PGA Betting, DFS Picks: Waste Management Phoenix Open

PGA Betting, DFS Picks: Waste Management Phoenix Open article feature image

This isn’t the Rams offense of 20 years ago, but the Phoenix Open does call itself “The Greatest Show on Grass,” and two football players in John Elway and Aaron Rodgers will play in the pro-am. The real show, however, comes from the loaded field, topped by studs like Hideki Matsuyama, Jordan Spieth, Jon Rahm, Justin Thomas, and Rickie Fowler. Matsuyama is worth the price of admission by himself, as he’s crushed this course, winning in each of the past two years and coming in second and fourth in 2015 and 2014, respectively.

Here’s everything you need to know from a betting and DFS perspective for the 2018 Waste Management Phoenix Open, including six guys with enticing odds to win the tournament, a slew of underpriced players in DFS, and why Matsuyama is in a historical class of his own.

The Course

TPC Scottsdale, which checks in at 7,266 yards for a Par 71, is a pure ball-striker’s course. The last four holes create the potential for dramatic swings on the leaderboard, with the reachable par-5 on No. 15, the stadium par-3 at 16, a driveable par-4 with water in play on No. 17, and a difficult drive on the 18th that has water and tough bunkers in play.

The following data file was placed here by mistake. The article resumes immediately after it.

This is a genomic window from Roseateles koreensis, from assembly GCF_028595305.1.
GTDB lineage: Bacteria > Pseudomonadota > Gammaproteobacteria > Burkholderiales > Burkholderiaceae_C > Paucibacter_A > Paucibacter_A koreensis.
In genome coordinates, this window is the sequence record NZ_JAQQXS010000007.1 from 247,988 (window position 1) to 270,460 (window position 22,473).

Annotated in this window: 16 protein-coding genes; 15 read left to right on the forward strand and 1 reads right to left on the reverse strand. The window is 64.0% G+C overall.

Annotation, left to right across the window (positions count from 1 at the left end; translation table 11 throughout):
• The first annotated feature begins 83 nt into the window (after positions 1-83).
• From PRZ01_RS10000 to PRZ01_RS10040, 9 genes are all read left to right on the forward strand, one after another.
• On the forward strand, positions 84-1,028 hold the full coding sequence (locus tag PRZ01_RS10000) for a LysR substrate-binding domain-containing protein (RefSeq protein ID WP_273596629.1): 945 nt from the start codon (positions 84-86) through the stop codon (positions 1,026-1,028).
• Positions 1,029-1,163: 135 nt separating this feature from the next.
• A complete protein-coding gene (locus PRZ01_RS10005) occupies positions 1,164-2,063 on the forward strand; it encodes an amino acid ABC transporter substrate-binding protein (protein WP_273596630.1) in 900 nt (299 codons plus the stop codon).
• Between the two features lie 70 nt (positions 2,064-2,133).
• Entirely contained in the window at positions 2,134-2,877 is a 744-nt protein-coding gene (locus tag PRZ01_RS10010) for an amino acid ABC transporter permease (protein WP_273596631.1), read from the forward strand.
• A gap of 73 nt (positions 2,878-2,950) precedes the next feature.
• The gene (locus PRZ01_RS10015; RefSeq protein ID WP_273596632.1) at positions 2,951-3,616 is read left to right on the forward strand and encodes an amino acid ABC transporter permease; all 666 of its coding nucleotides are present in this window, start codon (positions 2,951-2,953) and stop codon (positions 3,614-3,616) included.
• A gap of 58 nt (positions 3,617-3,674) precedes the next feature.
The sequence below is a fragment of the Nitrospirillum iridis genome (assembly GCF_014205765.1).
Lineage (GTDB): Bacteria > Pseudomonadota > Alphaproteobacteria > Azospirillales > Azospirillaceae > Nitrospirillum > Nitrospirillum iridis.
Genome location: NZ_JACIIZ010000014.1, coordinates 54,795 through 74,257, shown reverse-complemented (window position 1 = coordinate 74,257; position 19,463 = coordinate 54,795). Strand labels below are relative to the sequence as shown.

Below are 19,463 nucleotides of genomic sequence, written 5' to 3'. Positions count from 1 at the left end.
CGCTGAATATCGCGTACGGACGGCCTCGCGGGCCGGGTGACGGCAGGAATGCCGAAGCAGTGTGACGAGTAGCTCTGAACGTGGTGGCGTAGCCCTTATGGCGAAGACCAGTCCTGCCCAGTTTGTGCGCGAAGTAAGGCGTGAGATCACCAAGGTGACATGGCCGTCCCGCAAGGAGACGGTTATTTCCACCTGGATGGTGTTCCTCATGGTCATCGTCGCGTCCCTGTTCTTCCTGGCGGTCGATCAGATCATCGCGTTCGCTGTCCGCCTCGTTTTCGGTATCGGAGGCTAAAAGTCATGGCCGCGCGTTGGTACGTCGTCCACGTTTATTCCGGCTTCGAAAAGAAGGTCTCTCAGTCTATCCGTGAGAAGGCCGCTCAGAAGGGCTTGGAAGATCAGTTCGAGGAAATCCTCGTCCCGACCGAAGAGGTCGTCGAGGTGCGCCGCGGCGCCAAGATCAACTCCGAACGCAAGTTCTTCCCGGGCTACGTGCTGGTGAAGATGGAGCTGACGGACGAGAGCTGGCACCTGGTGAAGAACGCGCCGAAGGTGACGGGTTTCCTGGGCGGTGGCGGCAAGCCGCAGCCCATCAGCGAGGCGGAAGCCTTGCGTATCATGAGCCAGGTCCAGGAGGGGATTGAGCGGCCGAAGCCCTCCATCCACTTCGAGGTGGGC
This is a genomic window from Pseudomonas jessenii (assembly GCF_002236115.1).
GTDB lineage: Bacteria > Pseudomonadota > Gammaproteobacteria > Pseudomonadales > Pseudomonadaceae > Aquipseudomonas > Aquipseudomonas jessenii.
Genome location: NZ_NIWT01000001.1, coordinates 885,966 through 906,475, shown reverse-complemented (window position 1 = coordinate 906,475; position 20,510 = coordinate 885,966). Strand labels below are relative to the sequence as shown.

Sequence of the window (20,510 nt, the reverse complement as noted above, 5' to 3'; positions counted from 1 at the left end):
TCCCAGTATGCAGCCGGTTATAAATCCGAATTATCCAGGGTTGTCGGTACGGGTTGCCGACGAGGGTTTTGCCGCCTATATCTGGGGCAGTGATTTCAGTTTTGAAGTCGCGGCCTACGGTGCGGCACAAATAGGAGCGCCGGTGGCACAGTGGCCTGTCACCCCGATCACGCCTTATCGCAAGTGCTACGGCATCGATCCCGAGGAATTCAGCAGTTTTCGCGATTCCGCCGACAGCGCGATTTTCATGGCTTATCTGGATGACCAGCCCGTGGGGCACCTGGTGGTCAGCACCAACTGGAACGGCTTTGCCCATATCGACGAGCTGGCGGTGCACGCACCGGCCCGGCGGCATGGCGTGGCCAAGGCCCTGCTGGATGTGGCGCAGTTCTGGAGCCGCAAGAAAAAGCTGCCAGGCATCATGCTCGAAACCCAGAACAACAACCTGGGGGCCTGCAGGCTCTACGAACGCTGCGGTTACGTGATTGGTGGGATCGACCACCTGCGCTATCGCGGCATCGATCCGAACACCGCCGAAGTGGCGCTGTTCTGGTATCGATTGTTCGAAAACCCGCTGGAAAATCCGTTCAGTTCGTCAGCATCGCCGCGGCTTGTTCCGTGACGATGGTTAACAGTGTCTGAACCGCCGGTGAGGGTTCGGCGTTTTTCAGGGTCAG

Look no further than Matsuyama, to find the type of profile a player needs to succeed in the desert. I’m targeting a combination of good drivers and elite iron players this week; I’m not weighing putting as heavily in my calculations. — Joshua Perry

In this week’s PGA Flex podcast, Colin Davy highlighted accuracy metrics — particularly Greens in Regulation (GIR) and Driving Accuracy — as ones to focus on. I’ll put a little data to that: Using the FantasyLabs Trends tool, I backtested a variety of metrics to see which types of golfers have performed well here at TPC Scottsdale. The metrics that came out the best include Long-Term GIR, Long-Term Eagle Percentage, Long-Term Birdie Percentage, Recent Adjusted Round Score, and Recent Driving Distance. The first three were easily the best ones tested, although the fact that recent play and even recent distance tested well goes to Josh’s point that a combination of a good driver and great irons is key here. — Bryan Mears

The Field

We have five clear-cut stars in the field this week, and the books have placed them in the 9-1 to 16-1 range. Matsuyama and Spieth open as the 9-1 co-favorites with Jon Rahm (10-1), who played his college golf at nearby Arizona State. Justin Thomas and Rickie Fowler are a notch below that trio at 16-1.

The Studs